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OneMinutesJr workshop in Kosovo - Day 1

© UNICEF / Chris Schuepp / 2010
Nerdjivan (11) writing and presenting her story idea.

April 26, 2010 - Monday morning, 9 AM - Mitrovica, Kosovo. Fourteen children aged 11 to 17 have gathered in the workshop room in a hotel just outside of Mitrovica in Kosovo. They are all here upon invitation from UNICEF to tell their stories and produce short video documentaries about their lives as part of the OneMinutesJr project.

Except for two of the participants who are ethnic Albanians, all participants are Roma. Many of them speak German, because they were born and grew up in Germany. However, they and their families were forced to return to Kosovo recently or a few years ago.

The languages of the workshop are English, German, Albanian, Serbian and Romani - pretty much a mix of everything. Together with three facilitators from the Dokufest / Dokukids Film Festival, we take turns in translating and talking with the children. The workshop starts with introductions and the viewing of OneMinutesJr videos. A general compilation starts the day, then we switch to DVDs from Roma workshop we did several years ago in Romania and Bulgaria, because we know that the children will be able to relate much better to these videos.

The UNICEF National Committee for Germany sparked this workshop together with the UNICEF country office in Kosovo. The forced return of whole families of Roma from Germany to Kosovo is becoming a big issue right now on both sides and there will soon be a study launch in Germany that focuses on the topic. Therefore, getting together with the children themselves and asking them for their personal opinions and experiences seemed to be the best way of describing the issue at first hand.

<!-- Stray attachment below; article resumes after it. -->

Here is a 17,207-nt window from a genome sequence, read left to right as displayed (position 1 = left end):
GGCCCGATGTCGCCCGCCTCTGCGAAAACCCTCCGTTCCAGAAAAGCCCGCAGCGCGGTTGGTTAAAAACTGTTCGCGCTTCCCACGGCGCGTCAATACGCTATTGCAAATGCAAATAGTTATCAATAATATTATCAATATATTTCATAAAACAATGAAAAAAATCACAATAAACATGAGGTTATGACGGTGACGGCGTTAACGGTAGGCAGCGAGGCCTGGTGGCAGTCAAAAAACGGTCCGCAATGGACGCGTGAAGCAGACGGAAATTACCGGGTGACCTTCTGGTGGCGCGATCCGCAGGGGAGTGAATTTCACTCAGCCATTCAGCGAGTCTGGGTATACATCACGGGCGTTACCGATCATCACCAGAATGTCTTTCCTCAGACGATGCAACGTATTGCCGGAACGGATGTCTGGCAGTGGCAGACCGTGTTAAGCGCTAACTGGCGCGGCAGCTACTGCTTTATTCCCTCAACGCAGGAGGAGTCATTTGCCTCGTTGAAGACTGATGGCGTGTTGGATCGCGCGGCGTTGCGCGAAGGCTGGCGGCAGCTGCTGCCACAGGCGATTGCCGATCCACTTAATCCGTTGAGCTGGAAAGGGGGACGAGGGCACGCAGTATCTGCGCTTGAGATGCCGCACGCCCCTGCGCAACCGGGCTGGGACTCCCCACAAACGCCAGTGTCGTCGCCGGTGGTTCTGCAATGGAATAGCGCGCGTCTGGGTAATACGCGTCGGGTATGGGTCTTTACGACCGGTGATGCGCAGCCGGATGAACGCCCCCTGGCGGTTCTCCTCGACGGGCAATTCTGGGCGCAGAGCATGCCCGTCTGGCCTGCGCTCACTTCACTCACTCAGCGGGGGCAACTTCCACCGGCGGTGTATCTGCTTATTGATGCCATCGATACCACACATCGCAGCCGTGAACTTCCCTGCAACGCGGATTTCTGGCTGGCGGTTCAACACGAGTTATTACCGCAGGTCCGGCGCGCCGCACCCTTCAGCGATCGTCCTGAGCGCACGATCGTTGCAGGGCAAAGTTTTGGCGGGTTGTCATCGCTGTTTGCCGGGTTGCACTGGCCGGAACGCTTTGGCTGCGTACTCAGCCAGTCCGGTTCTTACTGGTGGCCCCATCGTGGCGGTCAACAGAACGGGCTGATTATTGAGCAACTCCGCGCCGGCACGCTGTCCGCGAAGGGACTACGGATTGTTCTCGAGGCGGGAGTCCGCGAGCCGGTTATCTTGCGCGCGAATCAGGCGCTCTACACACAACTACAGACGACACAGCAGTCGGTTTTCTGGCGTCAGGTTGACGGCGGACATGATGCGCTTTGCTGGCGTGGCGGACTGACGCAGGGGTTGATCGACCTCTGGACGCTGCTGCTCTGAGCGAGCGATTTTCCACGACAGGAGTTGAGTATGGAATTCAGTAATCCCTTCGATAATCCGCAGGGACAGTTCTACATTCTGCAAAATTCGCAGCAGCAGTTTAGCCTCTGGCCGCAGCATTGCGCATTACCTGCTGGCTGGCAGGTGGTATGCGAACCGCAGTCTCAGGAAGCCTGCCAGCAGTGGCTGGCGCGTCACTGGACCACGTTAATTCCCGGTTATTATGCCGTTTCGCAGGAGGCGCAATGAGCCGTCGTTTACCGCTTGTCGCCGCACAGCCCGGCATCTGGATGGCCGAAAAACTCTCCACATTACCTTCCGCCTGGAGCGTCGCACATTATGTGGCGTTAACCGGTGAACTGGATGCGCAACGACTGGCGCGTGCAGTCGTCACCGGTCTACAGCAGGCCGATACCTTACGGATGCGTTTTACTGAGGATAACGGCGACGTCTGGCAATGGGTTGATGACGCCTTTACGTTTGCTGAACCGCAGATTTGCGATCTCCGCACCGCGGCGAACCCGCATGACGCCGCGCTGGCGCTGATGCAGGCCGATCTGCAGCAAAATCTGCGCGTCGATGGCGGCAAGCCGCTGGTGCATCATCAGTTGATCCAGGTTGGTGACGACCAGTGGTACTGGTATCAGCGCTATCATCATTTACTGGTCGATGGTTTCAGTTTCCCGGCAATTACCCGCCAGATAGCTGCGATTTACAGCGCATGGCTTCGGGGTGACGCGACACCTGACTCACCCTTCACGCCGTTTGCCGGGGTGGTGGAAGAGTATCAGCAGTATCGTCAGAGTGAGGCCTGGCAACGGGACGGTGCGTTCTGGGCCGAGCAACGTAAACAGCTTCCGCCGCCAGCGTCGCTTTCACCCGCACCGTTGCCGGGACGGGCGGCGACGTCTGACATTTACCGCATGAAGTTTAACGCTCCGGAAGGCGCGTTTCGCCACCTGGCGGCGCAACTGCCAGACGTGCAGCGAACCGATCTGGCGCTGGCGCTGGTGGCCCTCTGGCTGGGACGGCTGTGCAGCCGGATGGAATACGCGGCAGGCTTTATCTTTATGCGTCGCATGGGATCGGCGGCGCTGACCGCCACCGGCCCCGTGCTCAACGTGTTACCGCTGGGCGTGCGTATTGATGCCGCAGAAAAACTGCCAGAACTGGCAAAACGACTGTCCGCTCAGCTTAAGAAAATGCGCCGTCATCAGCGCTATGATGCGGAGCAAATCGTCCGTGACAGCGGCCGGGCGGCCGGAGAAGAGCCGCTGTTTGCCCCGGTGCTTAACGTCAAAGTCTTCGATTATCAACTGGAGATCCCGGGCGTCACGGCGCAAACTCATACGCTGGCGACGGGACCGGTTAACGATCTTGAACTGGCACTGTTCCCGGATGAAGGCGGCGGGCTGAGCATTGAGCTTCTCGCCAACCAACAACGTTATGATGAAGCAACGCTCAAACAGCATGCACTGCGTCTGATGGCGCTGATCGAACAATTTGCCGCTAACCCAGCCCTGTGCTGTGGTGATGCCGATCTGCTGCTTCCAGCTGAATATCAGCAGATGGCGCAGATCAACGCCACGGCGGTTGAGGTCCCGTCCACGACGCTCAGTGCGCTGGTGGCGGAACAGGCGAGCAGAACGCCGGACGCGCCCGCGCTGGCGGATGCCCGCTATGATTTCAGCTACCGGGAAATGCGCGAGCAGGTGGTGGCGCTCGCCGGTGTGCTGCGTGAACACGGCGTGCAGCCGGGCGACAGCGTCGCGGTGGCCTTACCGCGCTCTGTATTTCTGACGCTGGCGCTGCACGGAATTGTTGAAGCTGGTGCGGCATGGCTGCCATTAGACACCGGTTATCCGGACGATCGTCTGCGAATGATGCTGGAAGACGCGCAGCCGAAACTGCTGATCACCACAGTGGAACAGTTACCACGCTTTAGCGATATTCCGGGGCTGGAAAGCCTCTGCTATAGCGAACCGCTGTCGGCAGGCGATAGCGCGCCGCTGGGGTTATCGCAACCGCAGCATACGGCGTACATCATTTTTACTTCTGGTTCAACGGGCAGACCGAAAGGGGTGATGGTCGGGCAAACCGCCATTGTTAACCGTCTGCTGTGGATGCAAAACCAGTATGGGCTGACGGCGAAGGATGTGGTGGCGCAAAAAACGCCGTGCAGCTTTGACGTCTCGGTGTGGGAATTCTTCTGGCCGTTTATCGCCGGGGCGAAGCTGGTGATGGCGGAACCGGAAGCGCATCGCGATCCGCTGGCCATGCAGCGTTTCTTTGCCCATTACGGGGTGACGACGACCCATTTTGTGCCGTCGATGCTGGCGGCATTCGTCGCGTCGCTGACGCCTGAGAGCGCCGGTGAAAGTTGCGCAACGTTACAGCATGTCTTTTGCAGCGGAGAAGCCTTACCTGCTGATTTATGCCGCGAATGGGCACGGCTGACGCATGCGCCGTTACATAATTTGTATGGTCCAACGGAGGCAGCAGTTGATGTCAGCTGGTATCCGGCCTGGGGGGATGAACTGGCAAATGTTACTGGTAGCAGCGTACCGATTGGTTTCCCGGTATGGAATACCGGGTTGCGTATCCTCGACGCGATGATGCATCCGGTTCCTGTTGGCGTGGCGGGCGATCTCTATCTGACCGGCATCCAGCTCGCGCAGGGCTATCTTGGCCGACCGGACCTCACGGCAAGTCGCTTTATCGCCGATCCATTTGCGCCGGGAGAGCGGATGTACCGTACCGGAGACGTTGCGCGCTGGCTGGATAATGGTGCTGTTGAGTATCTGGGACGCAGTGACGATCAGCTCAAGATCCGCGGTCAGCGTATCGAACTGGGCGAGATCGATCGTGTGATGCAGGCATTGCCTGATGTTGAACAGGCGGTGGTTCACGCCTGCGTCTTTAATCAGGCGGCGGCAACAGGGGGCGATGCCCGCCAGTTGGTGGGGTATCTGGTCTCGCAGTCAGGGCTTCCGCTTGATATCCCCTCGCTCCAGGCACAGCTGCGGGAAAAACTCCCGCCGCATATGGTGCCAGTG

© UNICEF / Chris Schuepp / 2010
Suada (15): "I get called names all the time here. In Germany I was just who I am, a girl called Suada."

In the afternoon, it is time for one-on-one interviews with the children on their story ideas. Mewruz, a 12-year-old Roma boy born in Emsdetten in the northwest of Germany, is one of the first. He tells us about the day that changed his life five years ago when the German authorities gave him and his family just a few minutes to pack their bags and get ready to be flown out of the country. Today, they still live in a camp in Mitrovica and are still waiting to settle in a decent house somewhere outside the camp. His brother Sultan (13) confirms the stories and adds: "It's very difficult here for us. Still after five years, we are called "the Germans" and people are envious because we used to live in Germany. But we are Roma like them and we don't feel much different from them, but still we are not accepted here. We are like foreigners here, just like we were in Germany."

Suada (15) is the older sister of Mewruz and Sultan. She spend the first eleven years of her life in Germany and speaks very good German. She remembers a lot about living there, especially the fact that she was never bullied there. "Here I get called names all the time, gypsy here, gypsy there, but in Germany, I was just a girl, people called me Suada and that was that."

Nerdjivan (11) did not live in Germany, but that does not mean that she has been living a stable life. After the war, she and her family became IDPs, internally displaced people. They moved from one place to the other, ended up in a terribly polluted place and were again resettled somewhere else. Now, after an 11-year-oddyssee, they are about to move back to the place they set off from in 1999.

Most of the children think that education is key to a better life. But the problem for them so far has been that they never lived long in one place. Also, children like Albert (15), who came to Kosovo at the age of 11, did not speak Albanian good enough to go straight to school in Kosovo. Albert lost two years after coming to Mitrovica from Germany and is now only in 6th grade at the age of 15. His classmates are mostly not older than 11.

Finally, Adelina (13) sums it up when she says that "there is a difference between returning and arriving. I returned to Kosovo a while ago, but it took much longer to really arrive here."

Tomorrow we will start filming the first stories and we will try to capture the feelings and experiences of the children and produce self-explanatory OneMinutesJr documentaries.

Mitrovica, Kosovo - April 26, 2010 - Chris Schuepp

 

 
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